Autistic traits, systemising, empathising, and theory of mind in transgender and non-binary adults
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Kung, K. T. F. (2020). Autistic traits, systemising, empathising, and theory of mind in transgender and non-binary adults. Molecular Autism, 11 (1)https://doi.org/10.1186/s13229-020-00378-7
Abstract: Background: Prior research examining autistic traits in gender minority adults has reported mixed findings. Most prior studies did not include non-binary individuals. Little is known about the mechanisms shaping autistic traits in gender minority adults. This study examined autistic traits, as well as constructs related to the extreme male brain theory of autism and the mindblindness theory, in transgender and non-binary adults. Methods: An online survey was conducted to assess autism-related traits in 323 gender minority adults, including 74 transgender men (individuals assigned female at birth and identify as a man), 95 transgender women (individuals assigned male at birth and identify as a woman), 104 non-binary AFAB (individuals assigned female at birth and identify as non-binary), and 50 non-binary AMAB (individuals assigned male at birth and identify as non-binary). Autistic traits, systemising, empathising, and Theory of Mind (ToM) were measured using the Autism Spectrum Quotient (AQ), the short forms of the Systemising Quotient (SQ-Short) and the Empathy Quotient (EQ-Short), the 10-item version of the Empathy Quotient (EQ-10) and the Reading the Mind in the Eyes Test (Eyes Test). Participants’ scores on these measures were compared with previously published scores based on large-scale general population samples including thousands of participants. Results: On average, compared with control females in the general population samples, both transgender men and non-binary AFAB scored significantly higher on the AQ and the SQ-Short but scored significantly lower on the EQ-Short, the EQ-10, and the Eyes Test. No clear or consistent group differences emerged when transgender women and non-binary AMAB were compared with control males. Limitations: The present study does not have a large sample of gender minority adults. It has been argued that the measures employed may not provide a precise assessment of the psychological constructs of interest. The present study has a “non-clinical” sample. However, not all gender minorities have access to or require clinical services, and so a “non-clinical” sample may be more representative of the gender minority community as a whole than samples recruited through clinics. Conclusions: The current findings suggest a “masculinised” autism-related profile and reduced ToM in transgender men and in non-binary AFAB. These findings might be interpreted to support the extreme male brain theory of autism and the mindblindness theory. Further research is needed to corroborate these findings.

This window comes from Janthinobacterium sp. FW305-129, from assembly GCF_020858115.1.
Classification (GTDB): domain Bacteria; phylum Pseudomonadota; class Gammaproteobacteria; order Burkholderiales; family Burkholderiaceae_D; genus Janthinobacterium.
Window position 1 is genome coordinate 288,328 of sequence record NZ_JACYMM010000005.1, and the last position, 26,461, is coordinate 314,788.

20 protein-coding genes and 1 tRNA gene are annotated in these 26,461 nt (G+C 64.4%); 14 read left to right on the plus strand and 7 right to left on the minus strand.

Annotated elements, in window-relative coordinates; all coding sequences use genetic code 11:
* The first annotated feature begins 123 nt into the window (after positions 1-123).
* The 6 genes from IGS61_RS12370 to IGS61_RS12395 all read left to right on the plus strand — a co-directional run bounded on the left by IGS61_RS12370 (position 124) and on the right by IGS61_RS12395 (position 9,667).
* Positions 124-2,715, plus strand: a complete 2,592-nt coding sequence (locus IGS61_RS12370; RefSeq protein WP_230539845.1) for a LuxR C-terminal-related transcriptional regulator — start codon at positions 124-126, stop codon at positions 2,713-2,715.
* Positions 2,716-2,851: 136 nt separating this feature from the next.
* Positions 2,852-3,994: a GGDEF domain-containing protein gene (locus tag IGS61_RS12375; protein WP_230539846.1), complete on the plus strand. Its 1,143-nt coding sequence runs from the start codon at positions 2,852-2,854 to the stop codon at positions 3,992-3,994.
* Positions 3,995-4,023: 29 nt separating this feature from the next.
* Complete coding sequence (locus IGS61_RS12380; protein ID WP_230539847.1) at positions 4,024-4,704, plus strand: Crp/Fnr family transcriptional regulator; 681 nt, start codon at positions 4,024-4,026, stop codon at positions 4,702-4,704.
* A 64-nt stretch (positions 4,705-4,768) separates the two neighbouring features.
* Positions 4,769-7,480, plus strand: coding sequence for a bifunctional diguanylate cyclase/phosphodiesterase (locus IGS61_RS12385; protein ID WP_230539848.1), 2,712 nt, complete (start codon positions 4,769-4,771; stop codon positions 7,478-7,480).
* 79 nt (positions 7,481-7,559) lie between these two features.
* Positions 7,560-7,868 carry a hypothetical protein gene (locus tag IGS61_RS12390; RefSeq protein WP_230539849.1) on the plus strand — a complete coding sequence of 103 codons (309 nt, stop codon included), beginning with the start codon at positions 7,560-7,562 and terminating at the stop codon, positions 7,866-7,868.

Short Report, Autism, Empathy, Extreme male brain, Gender minority, Non-binary, Systemising, Theory of mind, Transgender
External DOI: https://doi.org/10.1186/s13229-020-00378-7
This record's URL: https://www.repository.cam.ac.uk/handle/1810/328748